2014, 18 1/2"h x 32"w (approx. 16"w each), Yarn, graph paper


In this two-piece work, my partner and I were provided the same list of words and asked to write what we perceived to be the antonyms. The resulting side by side view of our responses visually represents how our answers differ, emphasizing the subjectivity of language.

Family Speak
Family Speak

2014, Displayed: approx. 50"h x 22"w. Full length: 68 1/2"h x 6"w, Yarn, graph paper

This work is a string of phrases that hold a unique meaning within my nuclear family. Phrases like "frim fram and frickle fry" or "kout the road," while formed from English words, might still be unrecognizable to English speakers outside of the Wike household.

Universal Symbols
Universal Symbols

2014, 65"h x 6"w, Yarn, graph paper

This work is a series of universal symbols, described in text and translated into Morse code where one stitch = one beat and one row = one sentence. While the content of this piece revolves around symbols we consider to be understandable in any language, the work resulting from this process is illegible and unidentifiable in any language.

Homonyms
Homonyms

2014, 10 1/2"h x 27"w, Yarn, graph paper

This piece is a series of homonyms translated into Morse code and knit side by side using two different pattern methods to signify the word’s two separate meanings. One stitch = one beat and one row = a pair of homonyms (ex : "mug, mug," "magazine, magazine")

Homophones
Homophones

2014, 12"h x 34"w, Yarn, graph paper


This piece is a series of homophones translated into Morse code and knit side by side, one to the left of the black bar and one to the right, indicating the visual differences that we do not audibly perceive (ex : "raise, raze," "bear, bare").

Idioms
Idioms

2014, approx. 20"h x 37"w. Full length: 7"h x 63"w, Yarn, graph paper

This piece is a list of English language idioms translated into Morse code and strung together in a continuous line, where one stitch = one beat and one row = one letter. Turns of phrase such as "kick the bucket," "in a new york minute," "it's all greek to me," and "beating around the bush," are included.

Be the One to (detail)
This Is a Map (detail)
This Is a Map
Mandala (detail)
Mandala
Refuge (2017) detail
Refuge (2017)
Amy Wike: This is a sentence
Touch
My name is
Portrait of 2015
Portrait of 2015 (detail)
Boomerang (2016)
Boomerang (2016) detail
Coffee
Look (detail)
Look
Antonyms
Family Speak
Universal Symbols
Homonyms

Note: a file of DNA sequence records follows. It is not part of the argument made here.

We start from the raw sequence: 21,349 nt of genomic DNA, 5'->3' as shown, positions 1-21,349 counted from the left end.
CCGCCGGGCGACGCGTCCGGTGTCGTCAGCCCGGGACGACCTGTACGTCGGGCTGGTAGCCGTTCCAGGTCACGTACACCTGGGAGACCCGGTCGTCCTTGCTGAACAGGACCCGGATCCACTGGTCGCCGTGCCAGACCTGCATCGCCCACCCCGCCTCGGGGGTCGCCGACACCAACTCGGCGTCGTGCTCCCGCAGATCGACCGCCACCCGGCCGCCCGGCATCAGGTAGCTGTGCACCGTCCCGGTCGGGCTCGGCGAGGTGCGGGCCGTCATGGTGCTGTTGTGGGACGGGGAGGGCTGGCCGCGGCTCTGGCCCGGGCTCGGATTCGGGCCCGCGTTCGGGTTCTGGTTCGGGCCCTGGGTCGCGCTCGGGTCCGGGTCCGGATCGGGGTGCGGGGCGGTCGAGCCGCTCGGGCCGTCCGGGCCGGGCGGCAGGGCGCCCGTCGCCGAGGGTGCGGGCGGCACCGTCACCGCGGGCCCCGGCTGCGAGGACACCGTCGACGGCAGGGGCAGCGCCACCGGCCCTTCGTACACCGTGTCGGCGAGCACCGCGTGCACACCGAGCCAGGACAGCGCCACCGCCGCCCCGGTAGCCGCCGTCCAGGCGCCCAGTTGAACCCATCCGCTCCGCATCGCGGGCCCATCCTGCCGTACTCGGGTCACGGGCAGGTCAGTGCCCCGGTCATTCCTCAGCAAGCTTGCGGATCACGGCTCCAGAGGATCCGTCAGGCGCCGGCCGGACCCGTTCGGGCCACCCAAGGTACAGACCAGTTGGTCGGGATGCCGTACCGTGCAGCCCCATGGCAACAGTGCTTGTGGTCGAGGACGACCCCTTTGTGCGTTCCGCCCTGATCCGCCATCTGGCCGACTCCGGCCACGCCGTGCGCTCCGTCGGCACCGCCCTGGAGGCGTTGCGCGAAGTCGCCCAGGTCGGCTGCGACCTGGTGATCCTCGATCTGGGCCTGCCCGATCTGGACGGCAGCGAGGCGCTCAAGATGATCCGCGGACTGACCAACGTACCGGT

Homophones
Idioms
Be the One to (detail)

This collaborative fiber art project was organized to raise awareness for and share resources around suicide prevention. Learn more on the Stitches for Suicide Prevention project page.

This Is a Map (detail)

2018, 12’w x 8’h, yarn

This is a site-specific installation for the Torpedo Factory Art Center. Learn more about the project

This Is a Map

2018, 12’w x 8’h, yarn

This is a site-specific installation for the Torpedo Factory Art Center. Read more about the project.

Mandala (detail)

2018, 12"h x 12"w, Yarn

This work is a series of synonyms for the words "begin" and "end" translated into Morse code and knit where one stitch = one beat and one row = one letter. The piece is knit using waste yarn from former projects.

Mandala

2018, 12"h x 12"w, Yarn

This work is a series of synonyms for the words "begin" and "end" translated into Morse code and knit where one stitch = one beat and one row = one letter. The piece is knit using waste yarn from former projects.

Refuge (2017) detail

Photo: Laura Hoffman

Refuge (2017)

16"w x 39"h
Yarn, graph paper

This work is one sentence from a 1941 speech by FDR—"The advent of a world in which human beings shall enjoy freedom of speech and belief and freedom from fear and want has been proclaimed as the highest aspiration of the common people"—knit in Morse code in English (blue), Somali (red), French (rep. the Democratic Republic of the Congo; gray), and Arabic (rep. Syria; green). These three additional languages represent the top three nations from which refugees arrived in the US in FY17. Photo: Laura Hoffman

Amy Wike: This is a sentence

Video walk-through of This is a Sentence exhibition in the Common Ground Gallery at VisArts (October 19 – November 20, 2016).

Touch

2016, 90"h x 12"w x 36"d, yarn